The Enter key does send a CR character (carriage return, Ctrl+M, numerical value 13 = 0x0d = 015). You can see that at a shell prompt or in Vi insert mode by pressing Ctrl+V then Enter: Ctrl+V is a keyboard shortcut to enter the next character literally in the kernel's built-in terminal driver as well as in many terminal-based programs including typical shell and Vi(m).
In Vi(m) insert mode, the character Ctrl+M is bound to the command “insert line break”. Vi reacts to most input characters by inserting that characters, but there are a few exceptions, most obviously the character Ctrl+[ which is what the Esc key sends.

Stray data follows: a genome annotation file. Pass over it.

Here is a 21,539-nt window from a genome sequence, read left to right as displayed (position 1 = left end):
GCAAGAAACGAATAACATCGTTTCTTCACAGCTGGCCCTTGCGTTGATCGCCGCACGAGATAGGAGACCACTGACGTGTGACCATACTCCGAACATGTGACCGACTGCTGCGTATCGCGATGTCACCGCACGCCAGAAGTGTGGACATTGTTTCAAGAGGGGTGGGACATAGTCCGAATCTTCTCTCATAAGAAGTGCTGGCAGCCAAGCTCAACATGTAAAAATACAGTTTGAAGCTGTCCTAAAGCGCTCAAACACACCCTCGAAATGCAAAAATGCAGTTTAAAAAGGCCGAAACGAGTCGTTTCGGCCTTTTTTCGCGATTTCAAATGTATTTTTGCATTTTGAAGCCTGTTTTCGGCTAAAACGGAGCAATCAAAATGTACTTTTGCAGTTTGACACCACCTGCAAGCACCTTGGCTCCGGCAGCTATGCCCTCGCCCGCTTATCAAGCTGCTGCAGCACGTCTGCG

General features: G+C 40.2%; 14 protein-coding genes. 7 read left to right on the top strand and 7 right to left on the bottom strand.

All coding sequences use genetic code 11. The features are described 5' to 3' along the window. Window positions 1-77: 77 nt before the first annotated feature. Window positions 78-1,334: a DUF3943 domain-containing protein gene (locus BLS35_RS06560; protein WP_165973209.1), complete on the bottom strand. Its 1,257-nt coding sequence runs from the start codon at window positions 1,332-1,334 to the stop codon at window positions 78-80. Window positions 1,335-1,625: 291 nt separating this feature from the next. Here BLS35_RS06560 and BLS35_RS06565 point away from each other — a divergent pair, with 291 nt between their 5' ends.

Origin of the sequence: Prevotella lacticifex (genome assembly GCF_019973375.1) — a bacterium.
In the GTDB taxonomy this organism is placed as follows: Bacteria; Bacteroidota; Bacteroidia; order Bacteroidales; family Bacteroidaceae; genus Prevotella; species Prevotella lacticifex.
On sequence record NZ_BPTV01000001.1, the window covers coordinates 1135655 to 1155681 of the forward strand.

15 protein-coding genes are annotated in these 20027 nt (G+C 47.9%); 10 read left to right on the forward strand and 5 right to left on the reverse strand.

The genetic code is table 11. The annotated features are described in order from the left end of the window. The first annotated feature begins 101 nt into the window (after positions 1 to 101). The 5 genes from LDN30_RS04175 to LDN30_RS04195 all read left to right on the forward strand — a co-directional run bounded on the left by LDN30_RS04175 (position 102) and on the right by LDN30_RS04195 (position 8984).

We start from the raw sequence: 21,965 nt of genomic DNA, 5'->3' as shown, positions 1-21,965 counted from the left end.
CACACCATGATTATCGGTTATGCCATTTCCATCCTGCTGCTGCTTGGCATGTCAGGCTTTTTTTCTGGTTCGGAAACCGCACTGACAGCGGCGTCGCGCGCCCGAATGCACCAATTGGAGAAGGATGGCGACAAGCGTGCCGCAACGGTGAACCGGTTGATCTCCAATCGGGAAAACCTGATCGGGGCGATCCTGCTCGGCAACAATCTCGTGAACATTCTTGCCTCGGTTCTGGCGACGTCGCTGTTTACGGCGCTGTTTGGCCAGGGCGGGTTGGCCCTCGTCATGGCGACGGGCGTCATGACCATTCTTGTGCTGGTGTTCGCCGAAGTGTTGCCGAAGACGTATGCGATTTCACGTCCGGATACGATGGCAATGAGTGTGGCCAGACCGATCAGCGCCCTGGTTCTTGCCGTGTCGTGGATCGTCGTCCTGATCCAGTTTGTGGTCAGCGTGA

In a text file, a line break is represented by a LF character (line feed, Ctrl+J, numerical value 10 = 0x0a = 013).
Pressing Ctrl+J in Vi would actually have the same effect, but you could bind the two keystrokes to separate commands if you wanted. You can observe a difference between Ctrl+J and Ctrl+M in command mode: Ctrl+J simply moves the cursor down to the next line whereas Ctrl+M moves the cursor down to the next line and also moves it to the first non-blank character.